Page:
President Obama January 15

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Apple’s strong position on privacy and encryption has been at odds with the United States government’s pressure to step up its national security efforts in the wake of recent terrorist attacks across the globe. In short, iPhones are encrypted to protect customer data from prying eyes, and law enforcement agencies believe that gives criminals a safe haven for communication that can’t be traced.

The Obama administration including the former and current attorney general and FBI director have strongly voiced opposition to Apple’s position, and Tim Cook reportedly pressed the White House to back strong encryption as recently as this week. So it’s no surprise that Tim Cook and Apple came up at the end of last night’s Republican presidential debate hosted by the Fox Business channel where at least one candidate was asked to address his position on the subject.

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President Obama May 18, 2015

President Obama February 13, 2015

We learned earlier this week that Tim Cook would be speaking at a White House cybersecurity summit today, and it now appears he will be the only tech CEO to do so. USNews is reporting that CEOs of other top tech companies all declined President Obama’s invitation, sending lower-ranking execs in their place.

Unlike Apple’s Cook, other top executives at key Silicon Valley companies declined invitations to the summit. Facebook’s Mark Zuckerberg, Yahoo’s Marissa Mayer and Google’s Larry Page will not attend amid the ongoing concerns about government surveillance. Facebook spokesman Jay Nancarrow said Zuckerberg is unavailable to attend and that Chief Security Officer Joe Sullivan will speak during a panel at the event.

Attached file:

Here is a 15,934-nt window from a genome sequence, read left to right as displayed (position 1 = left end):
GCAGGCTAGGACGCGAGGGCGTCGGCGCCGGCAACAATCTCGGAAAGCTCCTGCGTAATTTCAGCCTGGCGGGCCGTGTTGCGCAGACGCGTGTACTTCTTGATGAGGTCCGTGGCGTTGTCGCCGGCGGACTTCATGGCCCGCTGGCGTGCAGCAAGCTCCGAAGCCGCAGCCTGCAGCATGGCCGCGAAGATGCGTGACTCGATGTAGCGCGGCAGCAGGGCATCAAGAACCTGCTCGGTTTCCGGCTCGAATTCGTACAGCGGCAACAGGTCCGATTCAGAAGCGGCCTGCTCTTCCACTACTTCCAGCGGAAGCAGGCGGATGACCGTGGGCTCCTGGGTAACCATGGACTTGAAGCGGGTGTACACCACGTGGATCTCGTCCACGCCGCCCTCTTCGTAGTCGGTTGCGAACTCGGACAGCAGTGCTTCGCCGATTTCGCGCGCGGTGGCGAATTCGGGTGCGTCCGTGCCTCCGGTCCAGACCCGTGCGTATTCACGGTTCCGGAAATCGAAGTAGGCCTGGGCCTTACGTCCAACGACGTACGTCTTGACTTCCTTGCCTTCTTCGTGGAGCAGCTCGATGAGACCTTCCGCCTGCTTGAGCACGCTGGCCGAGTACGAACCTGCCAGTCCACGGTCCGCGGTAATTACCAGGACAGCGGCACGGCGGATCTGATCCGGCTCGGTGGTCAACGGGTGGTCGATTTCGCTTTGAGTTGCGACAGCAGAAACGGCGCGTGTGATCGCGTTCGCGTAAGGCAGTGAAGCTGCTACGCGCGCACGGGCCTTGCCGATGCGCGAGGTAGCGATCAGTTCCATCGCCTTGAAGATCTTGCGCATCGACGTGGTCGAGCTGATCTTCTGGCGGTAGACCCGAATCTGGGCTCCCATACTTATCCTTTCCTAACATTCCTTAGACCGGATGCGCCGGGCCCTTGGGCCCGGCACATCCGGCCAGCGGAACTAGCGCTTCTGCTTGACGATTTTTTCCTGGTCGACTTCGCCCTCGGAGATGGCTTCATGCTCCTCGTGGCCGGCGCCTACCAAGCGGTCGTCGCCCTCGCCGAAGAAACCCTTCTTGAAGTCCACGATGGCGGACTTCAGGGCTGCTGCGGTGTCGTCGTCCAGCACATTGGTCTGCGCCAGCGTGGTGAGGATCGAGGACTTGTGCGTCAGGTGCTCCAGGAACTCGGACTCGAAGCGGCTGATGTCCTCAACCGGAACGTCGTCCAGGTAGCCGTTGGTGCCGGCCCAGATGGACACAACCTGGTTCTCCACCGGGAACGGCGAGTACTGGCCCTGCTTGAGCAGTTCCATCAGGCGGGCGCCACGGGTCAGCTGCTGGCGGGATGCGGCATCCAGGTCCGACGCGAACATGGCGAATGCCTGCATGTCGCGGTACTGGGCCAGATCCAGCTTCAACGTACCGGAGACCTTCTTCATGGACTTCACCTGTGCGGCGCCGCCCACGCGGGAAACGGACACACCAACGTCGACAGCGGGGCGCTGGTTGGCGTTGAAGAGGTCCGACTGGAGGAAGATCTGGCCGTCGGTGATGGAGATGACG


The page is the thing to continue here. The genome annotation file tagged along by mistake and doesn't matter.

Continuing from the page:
It’s believed other CEOs consider refusing to take part to be the best way to express their objections to increased government surveillance of electronic communications, while Cook takes the opposite view: that it is important to speak up in defence of user privacy …  expand full story

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President Obama January 21, 2015

President Obama October 27, 2014

The White House shared earlier this year that Apple is a participant in President Obama’s ConnectED education program focused on bringing Internet access and technology to schools in need, and today Apple has provided a micro site profiling its effort in the program.

While it was already known that Apple has pledged $100 million to provide iPads, MacBooks, and other products toward the program for schools across the United States, Apple has shared that Apple ConnectED grants are being received by a total of 114 different schools across the country with these schools spread out across 29 states. Apple added that “92% of students from our partner schools are of Hispanic, Black, Native American, Alaskan Native, or Asian heritage.” expand full story

President Obama February 5, 2014

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